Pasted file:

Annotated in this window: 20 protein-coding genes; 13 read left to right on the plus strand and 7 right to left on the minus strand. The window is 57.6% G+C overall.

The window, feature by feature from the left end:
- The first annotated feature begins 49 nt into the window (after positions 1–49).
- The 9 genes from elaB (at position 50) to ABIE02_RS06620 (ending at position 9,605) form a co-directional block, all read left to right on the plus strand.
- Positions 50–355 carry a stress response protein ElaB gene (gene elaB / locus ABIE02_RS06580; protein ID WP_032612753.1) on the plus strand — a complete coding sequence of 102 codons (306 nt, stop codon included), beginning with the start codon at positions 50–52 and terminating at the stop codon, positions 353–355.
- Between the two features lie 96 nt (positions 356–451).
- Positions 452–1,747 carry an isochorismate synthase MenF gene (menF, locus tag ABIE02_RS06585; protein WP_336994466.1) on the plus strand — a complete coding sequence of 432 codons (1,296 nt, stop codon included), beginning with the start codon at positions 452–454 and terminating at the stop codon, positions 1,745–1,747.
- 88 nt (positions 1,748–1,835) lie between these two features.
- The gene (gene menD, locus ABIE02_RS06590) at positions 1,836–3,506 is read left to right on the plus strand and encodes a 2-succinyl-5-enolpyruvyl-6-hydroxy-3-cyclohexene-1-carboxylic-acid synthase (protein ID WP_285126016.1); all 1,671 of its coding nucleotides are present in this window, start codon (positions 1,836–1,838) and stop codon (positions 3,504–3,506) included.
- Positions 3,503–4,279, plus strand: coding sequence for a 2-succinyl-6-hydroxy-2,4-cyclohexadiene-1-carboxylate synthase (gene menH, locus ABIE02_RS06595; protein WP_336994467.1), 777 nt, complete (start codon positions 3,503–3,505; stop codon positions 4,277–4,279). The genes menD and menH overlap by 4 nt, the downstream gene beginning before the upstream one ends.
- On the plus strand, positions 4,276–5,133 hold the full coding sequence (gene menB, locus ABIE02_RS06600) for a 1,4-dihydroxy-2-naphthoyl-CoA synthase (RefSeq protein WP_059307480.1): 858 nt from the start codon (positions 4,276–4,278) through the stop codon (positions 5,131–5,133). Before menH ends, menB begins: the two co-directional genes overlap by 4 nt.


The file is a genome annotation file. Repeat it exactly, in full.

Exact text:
Annotated in this window: 20 protein-coding genes; 13 read left to right on the plus strand and 7 right to left on the minus strand. The window is 57.6% G+C overall.

The window, feature by feature from the left end:
- The first annotated feature begins 49 nt into the window (after positions 1–49).
- The 9 genes from elaB (at position 50) to ABIE02_RS06620 (ending at position 9,605) form a co-directional block, all read left to right on the plus strand.
- Positions 50–355 carry a stress response protein ElaB gene (gene elaB / locus ABIE02_RS06580; protein ID WP_032612753.1) on the plus strand — a complete coding sequence of 102 codons (306 nt, stop codon included), beginning with the start codon at positions 50–52 and terminating at the stop codon, positions 353–355.
- Between the two features lie 96 nt (positions 356–451).
- Positions 452–1,747 carry an isochorismate synthase MenF gene (menF, locus tag ABIE02_RS06585; protein WP_336994466.1) on the plus strand — a complete coding sequence of 432 codons (1,296 nt, stop codon included), beginning with the start codon at positions 452–454 and terminating at the stop codon, positions 1,745–1,747.
- 88 nt (positions 1,748–1,835) lie between these two features.
- The gene (gene menD, locus ABIE02_RS06590) at positions 1,836–3,506 is read left to right on the plus strand and encodes a 2-succinyl-5-enolpyruvyl-6-hydroxy-3-cyclohexene-1-carboxylic-acid synthase (protein ID WP_285126016.1); all 1,671 of its coding nucleotides are present in this window, start codon (positions 1,836–1,838) and stop codon (positions 3,504–3,506) included.
- Positions 3,503–4,279, plus strand: coding sequence for a 2-succinyl-6-hydroxy-2,4-cyclohexadiene-1-carboxylate synthase (gene menH, locus ABIE02_RS06595; protein WP_336994467.1), 777 nt, complete (start codon positions 3,503–3,505; stop codon positions 4,277–4,279). The genes menD and menH overlap by 4 nt, the downstream gene beginning before the upstream one ends.
- On the plus strand, positions 4,276–5,133 hold the full coding sequence (gene menB, locus ABIE02_RS06600) for a 1,4-dihydroxy-2-naphthoyl-CoA synthase (RefSeq protein WP_059307480.1): 858 nt from the start codon (positions 4,276–4,278) through the stop codon (positions 5,131–5,133). Before menH ends, menB begins: the two co-directional genes overlap by 4 nt.